The Morel of the Season

May 11th, 2010: As seen on Archive (PDF)


The elusive morel mushroom season is upon us—sprouting on menus in spades. We profile five chefs cutting ’em up for the masses. 

Smoky. Nutty. Hints of cream. These are just some of the alluring flavors that characterize the morel mushroom, a staple of spring menus across the city. The honeycomb-shaped delicacies start popping up mid-April in golden hues, darkening to a bark-brown peak in May before they bid palates goodbye mid-June, making the hunt just as fun as the feast. Here’s how some Chicago kitchens are celebrating the short-lived season.

Green Zebra 

Photo: Gavin PaulThe executive chef of this white-tablecloth vegetarian temple, Molly Harrison, is a mushroom fanatic with a secondary soft spot for asparagus. She shows that love by pureeing white spears, stuffing them into into a farm egg raviolo and topping things off with sautéed, salt-kissed morels to bring out “a nice woodsy component to go with the sweetness.” Sprinkled strips of sorrel help the dish ($12) finish with a little citrus zin.

Chilam Balam Cocina Mexicana

Photo: Gavin PaulTwenty-three year-old former Rick Bayless protege, Chuy Valencia, is a fan of “big chunks in his food” over at his new farm-to-table Spanish spot in Lakeview. He’s digging the versatility of the morel, both grilling and braising pinky-size caps to single-chop and toss with a malty Michoacan pasilla sauce and pop in corn masa gordita pockets ($9.95). Expect a smoky taste-bud party until the bed of parsnip and red onion farmer’s slaw cools things down.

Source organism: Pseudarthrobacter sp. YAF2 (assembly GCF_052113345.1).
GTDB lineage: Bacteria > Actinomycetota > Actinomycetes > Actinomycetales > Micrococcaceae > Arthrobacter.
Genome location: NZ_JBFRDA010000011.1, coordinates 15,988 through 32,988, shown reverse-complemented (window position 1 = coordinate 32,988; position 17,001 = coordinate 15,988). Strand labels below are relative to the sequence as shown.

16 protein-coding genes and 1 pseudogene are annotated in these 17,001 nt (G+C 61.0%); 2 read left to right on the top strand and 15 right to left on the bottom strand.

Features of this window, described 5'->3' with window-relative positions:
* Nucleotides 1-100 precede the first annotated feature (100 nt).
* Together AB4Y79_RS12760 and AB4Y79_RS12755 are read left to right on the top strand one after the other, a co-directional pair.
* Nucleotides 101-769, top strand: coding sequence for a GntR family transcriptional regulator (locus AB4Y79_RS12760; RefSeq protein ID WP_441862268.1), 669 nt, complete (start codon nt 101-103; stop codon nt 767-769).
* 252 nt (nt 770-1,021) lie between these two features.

Photo: Gavin PaulChef Carlos Ysaguirre takes more of a minimalist route at this Andersonville spot, putting quarter-bunches of morels in company with their royal trumpet and hen of the woods brethren, letting them “speak for themselves” in his wild mushroom cartoccio ($10). It’s all baked in a parchment pouch with a little olive oil, knob onions and white wine, then cut tableside and served with a sage leaf and sprig of thyme for texture.


2Chef Dirk Flanigan’s traditional salt, butter and pepper treatment starts with thumb-size (“unless you’re Michael Jordan”) ‘shrooms with a texture that makes you “feel like you’re doing something wrong” when you bite into them. The chef then adds in a poached Swan Creek duck egg, toothsome Nichols Farm peas and chunks of aged L’Amuse gouda to round it out with a caramel sweet-salt balance ($13).


Photo: Gavin PaulDown in Pilsen at Lula Cafe’s sister spot, Jason Vincent and crew are playing with a “mix-and-match puzzle” of sorts, concentrating on a morel ragu that took an entire day and two pounds of ‘shrooms to break down into a traditional veal-stock demi-glace, thickened with a little green garlic and red wine. One night, you might catch it in an interesting warm form, blanketing strips of veal tenderloin in a garlic aioli and mustard green-dressed carpaccio ($12), whereas “tomorrow, who knows where it’s going to go,” teases Jason of the restaurant’s daily changing menu.

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